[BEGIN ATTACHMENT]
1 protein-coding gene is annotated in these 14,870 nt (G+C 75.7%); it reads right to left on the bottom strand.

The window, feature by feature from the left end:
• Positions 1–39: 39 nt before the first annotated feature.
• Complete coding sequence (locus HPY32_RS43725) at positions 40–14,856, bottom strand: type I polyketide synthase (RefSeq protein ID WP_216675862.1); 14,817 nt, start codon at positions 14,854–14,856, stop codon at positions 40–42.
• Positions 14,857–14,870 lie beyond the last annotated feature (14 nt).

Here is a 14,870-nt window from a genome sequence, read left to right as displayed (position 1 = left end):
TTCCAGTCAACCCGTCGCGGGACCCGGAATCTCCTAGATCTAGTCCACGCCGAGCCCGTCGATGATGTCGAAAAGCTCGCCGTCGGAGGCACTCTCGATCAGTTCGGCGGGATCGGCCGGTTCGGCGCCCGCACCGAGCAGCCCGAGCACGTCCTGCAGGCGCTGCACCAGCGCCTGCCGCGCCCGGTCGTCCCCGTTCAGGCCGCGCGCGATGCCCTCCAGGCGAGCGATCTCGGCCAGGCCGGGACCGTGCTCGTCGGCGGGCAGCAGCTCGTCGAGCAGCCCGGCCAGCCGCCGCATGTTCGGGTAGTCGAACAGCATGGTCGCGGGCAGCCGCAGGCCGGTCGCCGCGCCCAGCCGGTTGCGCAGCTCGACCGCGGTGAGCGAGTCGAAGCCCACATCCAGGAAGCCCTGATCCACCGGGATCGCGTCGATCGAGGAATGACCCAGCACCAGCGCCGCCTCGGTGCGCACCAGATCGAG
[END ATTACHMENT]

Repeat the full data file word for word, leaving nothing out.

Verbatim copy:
1 protein-coding gene is annotated in these 14,870 nt (G+C 75.7%); it reads right to left on the bottom strand.

The window, feature by feature from the left end:
• Positions 1–39: 39 nt before the first annotated feature.
• Complete coding sequence (locus HPY32_RS43725) at positions 40–14,856, bottom strand: type I polyketide synthase (RefSeq protein ID WP_216675862.1); 14,817 nt, start codon at positions 14,854–14,856, stop codon at positions 40–42.
• Positions 14,857–14,870 lie beyond the last annotated feature (14 nt).

Here is a 14,870-nt window from a genome sequence, read left to right as displayed (position 1 = left end):
TTCCAGTCAACCCGTCGCGGGACCCGGAATCTCCTAGATCTAGTCCACGCCGAGCCCGTCGATGATGTCGAAAAGCTCGCCGTCGGAGGCACTCTCGATCAGTTCGGCGGGATCGGCCGGTTCGGCGCCCGCACCGAGCAGCCCGAGCACGTCCTGCAGGCGCTGCACCAGCGCCTGCCGCGCCCGGTCGTCCCCGTTCAGGCCGCGCGCGATGCCCTCCAGGCGAGCGATCTCGGCCAGGCCGGGACCGTGCTCGTCGGCGGGCAGCAGCTCGTCGAGCAGCCCGGCCAGCCGCCGCATGTTCGGGTAGTCGAACAGCATGGTCGCGGGCAGCCGCAGGCCGGTCGCCGCGCCCAGCCGGTTGCGCAGCTCGACCGCGGTGAGCGAGTCGAAGCCCACATCCAGGAAGCCCTGATCCACCGGGATCGCGTCGATCGAGGAATGACCCAGCACCAGCGCCGCCTCGGTGCGCACCAGATCGAG